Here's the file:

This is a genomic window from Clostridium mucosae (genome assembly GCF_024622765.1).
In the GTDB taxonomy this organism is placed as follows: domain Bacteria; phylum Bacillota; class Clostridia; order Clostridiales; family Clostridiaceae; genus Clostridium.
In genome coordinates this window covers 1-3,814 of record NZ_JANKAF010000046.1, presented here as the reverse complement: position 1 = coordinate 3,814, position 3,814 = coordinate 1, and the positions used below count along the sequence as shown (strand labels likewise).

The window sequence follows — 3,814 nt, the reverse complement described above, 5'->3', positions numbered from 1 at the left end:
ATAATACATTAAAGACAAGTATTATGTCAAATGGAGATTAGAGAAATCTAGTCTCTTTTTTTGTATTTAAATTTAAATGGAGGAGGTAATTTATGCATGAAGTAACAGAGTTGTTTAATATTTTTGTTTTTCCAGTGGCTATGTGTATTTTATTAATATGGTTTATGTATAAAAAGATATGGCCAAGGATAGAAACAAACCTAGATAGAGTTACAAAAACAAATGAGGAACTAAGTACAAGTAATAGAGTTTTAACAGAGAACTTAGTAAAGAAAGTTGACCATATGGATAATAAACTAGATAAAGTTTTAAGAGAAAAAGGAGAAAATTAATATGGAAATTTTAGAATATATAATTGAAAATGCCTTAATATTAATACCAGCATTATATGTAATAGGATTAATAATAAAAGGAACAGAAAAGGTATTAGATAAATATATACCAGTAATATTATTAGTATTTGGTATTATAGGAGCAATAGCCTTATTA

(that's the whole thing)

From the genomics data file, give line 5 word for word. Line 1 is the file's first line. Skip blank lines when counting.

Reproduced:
ATAATACATTAAAGACAAGTATTATGTCAAATGGAGATTAGAGAAATCTAGTCTCTTTTTTTGTATTTAAATTTAAATGGAGGAGGTAATTTATGCATGAAGTAACAGAGTTGTTTAATATTTTTGTTTTTCCAGTGGCTATGTGTATTTTATTAATATGGTTTATGTATAAAAAGATATGGCCAAGGATAGAAACAAACCTAGATAGAGTTACAAAAACAAATGAGGAACTAAGTACAAGTAATAGAGTTTTAACAGAGAACTTAGTAAAGAAAGTTGACCATATGGATAATAAACTAGATAAAGTTTTAAGAGAAAAAGGAGAAAATTAATATGGAAATTTTAGAATATATAATTGAAAATGCCTTAATATTAATACCAGCATTATATGTAATAGGATTAATAATAAAAGGAACAGAAAAGGTATTAGATAAATATATACCAGTAATATTATTAGTATTTGGTATTATAGGAGCAATAGCCTTATTA